At least two people were killed in a gunfight early on Sunday near a Ukrainian city controlled by pro-Russian separatists.» Read More
After stocks rallied big time on last week's European Summit, markets took a hit in today's session on weak manufacturing data before recovering. Donald Luskin of Trend Macro and David Goldman of Macro-Strategy, weigh in.
Russ Koesterich, Global Chief Investment Strategist at Blackrock iShares says investors have to be realistic about global growth, and may have to accept that economies will be expanding at a slower pace, even in the emerging markets.
Gary Schlossberg, Chief Economist, Wells Capital Management says that European banks account for a disproportionate share of global trade credit, and the current credit squeeze in Europe is affecting global trade.
Michael Jones, Chairman & CIO, Riverfront Investment Group says the weak ISM data from the U.S. on Monday is an indication of what investors should expect of second-quarter earnings.
The market is reacting today to lower-than-expected ISM data. Joe Lavorgna, Deutsche Bank chief U.S. economist explains why he is bullish overall. "A lot of these numbers, I think, are sentiment oriented," says Lavorgna.
How will the markets change over the second half of the year and ahead of election season? Sam Stovall, S&P Capital IQ, and Andrew Goldberg, JPMorgan Funds, provide perspective. "Our belief is that we probably could see a better second half, but I wouldn't really say a big rally," says Stovall.
Airbus president & CEO Fabrice Bregier, offers insight on his company's plans to build its first U.S. plant in Mobile, Alabama, and weighs in on the state of the global economy.
Gold is just under $1600 per ounce now, and traders are continuing to watch the "anti-inflationary" sentiment that may be out there, reports CNBC's Sharon Epperson.
The euro got quite a lift from the European Union summit, but this strategist says the party's over.
With Friday’s employment report looming, a surprise contraction in manufacturing activity in June raises the specter that the current economic soft patch may lead to something more dire.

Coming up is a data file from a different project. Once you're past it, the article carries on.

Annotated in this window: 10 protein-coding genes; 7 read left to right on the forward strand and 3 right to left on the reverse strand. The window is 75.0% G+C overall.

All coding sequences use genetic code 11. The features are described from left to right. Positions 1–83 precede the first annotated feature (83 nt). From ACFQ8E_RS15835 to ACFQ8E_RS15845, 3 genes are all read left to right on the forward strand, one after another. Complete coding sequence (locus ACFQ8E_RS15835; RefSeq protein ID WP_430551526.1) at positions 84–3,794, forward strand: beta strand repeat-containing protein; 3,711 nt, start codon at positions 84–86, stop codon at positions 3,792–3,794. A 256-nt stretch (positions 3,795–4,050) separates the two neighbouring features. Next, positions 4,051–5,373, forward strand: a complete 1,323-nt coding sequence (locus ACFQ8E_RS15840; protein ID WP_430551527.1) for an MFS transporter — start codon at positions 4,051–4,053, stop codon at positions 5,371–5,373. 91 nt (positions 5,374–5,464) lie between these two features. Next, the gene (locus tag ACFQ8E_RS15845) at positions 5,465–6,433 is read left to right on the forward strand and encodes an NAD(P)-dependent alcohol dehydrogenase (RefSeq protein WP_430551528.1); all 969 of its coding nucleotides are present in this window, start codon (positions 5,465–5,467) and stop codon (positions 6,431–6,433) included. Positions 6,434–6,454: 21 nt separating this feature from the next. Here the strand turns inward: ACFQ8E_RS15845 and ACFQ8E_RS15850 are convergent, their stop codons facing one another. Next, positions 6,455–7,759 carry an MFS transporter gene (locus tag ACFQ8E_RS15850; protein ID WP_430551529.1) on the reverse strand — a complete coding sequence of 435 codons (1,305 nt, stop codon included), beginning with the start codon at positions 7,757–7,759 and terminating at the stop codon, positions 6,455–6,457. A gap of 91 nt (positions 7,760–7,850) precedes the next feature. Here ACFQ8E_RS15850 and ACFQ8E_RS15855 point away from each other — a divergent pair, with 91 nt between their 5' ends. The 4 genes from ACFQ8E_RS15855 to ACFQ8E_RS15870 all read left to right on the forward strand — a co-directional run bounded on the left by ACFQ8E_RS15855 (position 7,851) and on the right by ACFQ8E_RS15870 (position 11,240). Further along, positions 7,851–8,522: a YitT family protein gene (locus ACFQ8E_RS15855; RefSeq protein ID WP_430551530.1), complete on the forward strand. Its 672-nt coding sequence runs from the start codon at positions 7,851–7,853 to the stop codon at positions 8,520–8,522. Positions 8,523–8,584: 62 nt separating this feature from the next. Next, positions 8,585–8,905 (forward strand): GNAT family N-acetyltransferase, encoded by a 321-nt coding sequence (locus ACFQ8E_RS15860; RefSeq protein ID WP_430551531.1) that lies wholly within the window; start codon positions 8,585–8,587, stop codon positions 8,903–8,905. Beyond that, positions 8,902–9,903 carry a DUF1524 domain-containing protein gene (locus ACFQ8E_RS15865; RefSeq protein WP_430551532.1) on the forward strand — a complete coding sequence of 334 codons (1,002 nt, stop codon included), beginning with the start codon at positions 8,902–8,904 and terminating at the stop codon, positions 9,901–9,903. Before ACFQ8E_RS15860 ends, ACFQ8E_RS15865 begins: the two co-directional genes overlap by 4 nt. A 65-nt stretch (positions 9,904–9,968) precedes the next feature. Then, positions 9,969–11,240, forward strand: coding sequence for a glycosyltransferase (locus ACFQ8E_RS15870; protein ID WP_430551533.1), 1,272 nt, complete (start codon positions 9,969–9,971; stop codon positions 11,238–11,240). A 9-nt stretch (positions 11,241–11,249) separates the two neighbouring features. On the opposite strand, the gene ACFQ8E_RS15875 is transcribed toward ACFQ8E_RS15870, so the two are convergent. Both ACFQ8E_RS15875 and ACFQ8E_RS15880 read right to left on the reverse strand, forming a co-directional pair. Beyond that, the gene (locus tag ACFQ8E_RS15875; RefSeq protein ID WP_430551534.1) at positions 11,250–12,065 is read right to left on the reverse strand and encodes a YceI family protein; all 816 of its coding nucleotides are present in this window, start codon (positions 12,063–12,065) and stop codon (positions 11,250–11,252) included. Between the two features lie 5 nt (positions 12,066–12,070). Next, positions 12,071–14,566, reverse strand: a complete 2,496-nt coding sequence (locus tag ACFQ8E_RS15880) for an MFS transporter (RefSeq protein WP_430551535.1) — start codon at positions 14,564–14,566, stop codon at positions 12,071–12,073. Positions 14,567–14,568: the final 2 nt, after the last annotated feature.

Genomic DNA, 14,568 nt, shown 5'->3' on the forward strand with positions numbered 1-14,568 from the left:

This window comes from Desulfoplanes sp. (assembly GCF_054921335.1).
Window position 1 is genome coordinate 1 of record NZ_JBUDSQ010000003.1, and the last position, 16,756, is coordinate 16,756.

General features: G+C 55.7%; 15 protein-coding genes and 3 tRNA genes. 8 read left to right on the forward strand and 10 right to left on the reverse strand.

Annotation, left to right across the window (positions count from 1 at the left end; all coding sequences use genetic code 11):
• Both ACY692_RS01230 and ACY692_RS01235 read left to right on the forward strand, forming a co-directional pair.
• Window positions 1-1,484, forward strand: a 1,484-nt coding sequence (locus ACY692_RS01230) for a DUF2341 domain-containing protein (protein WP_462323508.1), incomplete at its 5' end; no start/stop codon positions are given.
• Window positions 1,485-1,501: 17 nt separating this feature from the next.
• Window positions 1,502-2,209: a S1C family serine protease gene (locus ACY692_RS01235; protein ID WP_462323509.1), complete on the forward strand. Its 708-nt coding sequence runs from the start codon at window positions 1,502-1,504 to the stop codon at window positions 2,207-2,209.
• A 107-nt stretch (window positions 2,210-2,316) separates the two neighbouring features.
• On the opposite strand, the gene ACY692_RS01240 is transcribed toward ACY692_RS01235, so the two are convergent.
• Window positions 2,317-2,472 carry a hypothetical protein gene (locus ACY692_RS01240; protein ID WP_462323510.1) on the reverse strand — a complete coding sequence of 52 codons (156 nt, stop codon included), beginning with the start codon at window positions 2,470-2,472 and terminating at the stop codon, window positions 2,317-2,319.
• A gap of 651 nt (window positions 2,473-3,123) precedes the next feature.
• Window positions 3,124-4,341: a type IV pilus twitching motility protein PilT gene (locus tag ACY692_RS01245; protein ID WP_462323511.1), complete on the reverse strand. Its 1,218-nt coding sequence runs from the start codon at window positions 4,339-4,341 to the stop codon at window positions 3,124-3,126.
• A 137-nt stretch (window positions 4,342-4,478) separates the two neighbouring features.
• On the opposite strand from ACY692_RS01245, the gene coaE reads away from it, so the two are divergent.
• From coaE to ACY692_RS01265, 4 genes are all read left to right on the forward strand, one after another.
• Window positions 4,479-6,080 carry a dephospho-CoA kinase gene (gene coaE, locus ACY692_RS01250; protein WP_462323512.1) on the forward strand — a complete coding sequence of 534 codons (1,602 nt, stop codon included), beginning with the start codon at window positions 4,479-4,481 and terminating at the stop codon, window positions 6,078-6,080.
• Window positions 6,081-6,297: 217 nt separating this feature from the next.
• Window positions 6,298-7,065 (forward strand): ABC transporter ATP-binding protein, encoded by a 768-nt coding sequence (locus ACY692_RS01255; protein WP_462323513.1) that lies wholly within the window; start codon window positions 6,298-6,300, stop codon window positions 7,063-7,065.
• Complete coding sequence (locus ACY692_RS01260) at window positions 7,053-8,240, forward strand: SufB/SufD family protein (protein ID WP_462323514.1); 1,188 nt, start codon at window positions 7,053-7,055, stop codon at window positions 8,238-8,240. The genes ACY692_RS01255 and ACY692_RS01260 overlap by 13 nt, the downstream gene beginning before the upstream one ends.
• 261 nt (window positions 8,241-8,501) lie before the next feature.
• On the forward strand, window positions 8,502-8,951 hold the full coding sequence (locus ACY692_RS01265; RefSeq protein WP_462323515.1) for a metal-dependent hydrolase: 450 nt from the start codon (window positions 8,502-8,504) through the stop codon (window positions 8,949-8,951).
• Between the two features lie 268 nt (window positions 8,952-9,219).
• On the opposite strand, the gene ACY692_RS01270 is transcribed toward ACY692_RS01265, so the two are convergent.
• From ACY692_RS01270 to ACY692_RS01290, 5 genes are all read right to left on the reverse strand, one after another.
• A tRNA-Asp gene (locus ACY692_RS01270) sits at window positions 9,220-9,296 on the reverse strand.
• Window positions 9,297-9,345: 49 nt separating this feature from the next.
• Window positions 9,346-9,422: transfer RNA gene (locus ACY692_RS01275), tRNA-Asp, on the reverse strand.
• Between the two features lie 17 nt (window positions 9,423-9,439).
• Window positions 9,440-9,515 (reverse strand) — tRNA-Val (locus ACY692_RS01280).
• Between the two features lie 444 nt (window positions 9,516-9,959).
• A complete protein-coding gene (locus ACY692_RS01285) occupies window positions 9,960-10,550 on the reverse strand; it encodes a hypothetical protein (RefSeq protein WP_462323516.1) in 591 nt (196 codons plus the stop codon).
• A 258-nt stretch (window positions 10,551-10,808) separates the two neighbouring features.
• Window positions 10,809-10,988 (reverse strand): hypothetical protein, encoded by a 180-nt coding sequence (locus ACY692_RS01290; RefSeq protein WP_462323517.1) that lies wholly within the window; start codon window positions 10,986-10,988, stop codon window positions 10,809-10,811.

Airbus, the European commercial airplane giant, is spreading its wings further into the U.S. with a new final assembly plant in Mobile, Alabama.
Summit euphoria ebbs and central bank confabs await — it's time for your FX Fix.
Is the U.S. economy treading water?" Rodger Krouse, Sun Capital Partners co-CEO, provides perspective on the state of the U.S. and global economy.
CNBC's Kelly Evans reports on all the market moving events from Europe, including a look at European stocks reaching two-month highs, drawing support from policy measures to battle the euro zone crisis.
As EU leaders scramble to save the euro zone and cobble together policies to restore growth, Poland is solidifying its position as the union’s fastest growing economy, the Financial Times reports.
The pan-European markets regulator has launched a probe into the way the big three credit rating agencies evaluate banks to determine if the process is sufficiently rigorous and transparent, the Financial Times reports.
As London braces itself for feared transport congestion when the Olympic Games start this month, the disruption looks set to hit an unexpected victim: the government bond market, the Financial Times reports.
Simon Robinson, Director at Raven Capital and Simon Warner, Head of Macro Markets at AMP Capital say expectations of portfolio returns must be adjusted for lower levels of growth.
Adam Gilmour, Head FX and Derivatives Sales at Citi Asia Pacific predicts the Euro will return to bearish levels until euro zone officials release more concrete funding details.
Steve Brice, Chief Investment Strategist, Standard Chartered says the deal with Spain and Italy at the EU summit is "good" but not a game-changer. Markets are now looking for aggressive action from the ECB.
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Jan Dunning, CEO of St Petersburg-headquartered hypermarket chain Lenta, says the situation in Ukraine has had no impact on the group, as consumer confidence remains unaffected in Russia.
Vincent Deluard, European strategist at Ned Davis Research Group, says the strong euro is a problem for the region's companies, especially for the large exporters.
European shares closed higher on Thursday as investors brushed aside concerns regarding Ukraine and focused instead on Wall Street earnings and the latest U.S. jobs data.